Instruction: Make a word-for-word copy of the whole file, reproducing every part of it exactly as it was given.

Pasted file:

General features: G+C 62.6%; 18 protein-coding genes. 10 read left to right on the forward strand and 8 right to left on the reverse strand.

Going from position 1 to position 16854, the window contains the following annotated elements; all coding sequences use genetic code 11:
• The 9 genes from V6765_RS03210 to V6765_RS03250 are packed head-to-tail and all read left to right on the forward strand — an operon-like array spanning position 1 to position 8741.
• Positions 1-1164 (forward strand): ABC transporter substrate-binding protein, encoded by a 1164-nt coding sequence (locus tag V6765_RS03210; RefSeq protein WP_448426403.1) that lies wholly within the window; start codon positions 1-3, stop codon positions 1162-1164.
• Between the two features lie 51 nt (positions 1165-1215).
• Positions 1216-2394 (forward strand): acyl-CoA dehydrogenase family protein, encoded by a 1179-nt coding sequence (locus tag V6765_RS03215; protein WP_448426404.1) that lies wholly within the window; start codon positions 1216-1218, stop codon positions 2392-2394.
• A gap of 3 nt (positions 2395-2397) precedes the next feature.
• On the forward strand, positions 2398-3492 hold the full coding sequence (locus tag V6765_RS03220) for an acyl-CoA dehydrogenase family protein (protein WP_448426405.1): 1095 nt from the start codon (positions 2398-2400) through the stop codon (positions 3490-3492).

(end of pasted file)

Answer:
General features: G+C 62.6%; 18 protein-coding genes. 10 read left to right on the forward strand and 8 right to left on the reverse strand.

Going from position 1 to position 16854, the window contains the following annotated elements; all coding sequences use genetic code 11:
• The 9 genes from V6765_RS03210 to V6765_RS03250 are packed head-to-tail and all read left to right on the forward strand — an operon-like array spanning position 1 to position 8741.
• Positions 1-1164 (forward strand): ABC transporter substrate-binding protein, encoded by a 1164-nt coding sequence (locus tag V6765_RS03210; RefSeq protein WP_448426403.1) that lies wholly within the window; start codon positions 1-3, stop codon positions 1162-1164.
• Between the two features lie 51 nt (positions 1165-1215).
• Positions 1216-2394 (forward strand): acyl-CoA dehydrogenase family protein, encoded by a 1179-nt coding sequence (locus tag V6765_RS03215; protein WP_448426404.1) that lies wholly within the window; start codon positions 1216-1218, stop codon positions 2392-2394.
• A gap of 3 nt (positions 2395-2397) precedes the next feature.
• On the forward strand, positions 2398-3492 hold the full coding sequence (locus tag V6765_RS03220) for an acyl-CoA dehydrogenase family protein (protein WP_448426405.1): 1095 nt from the start codon (positions 2398-2400) through the stop codon (positions 3490-3492).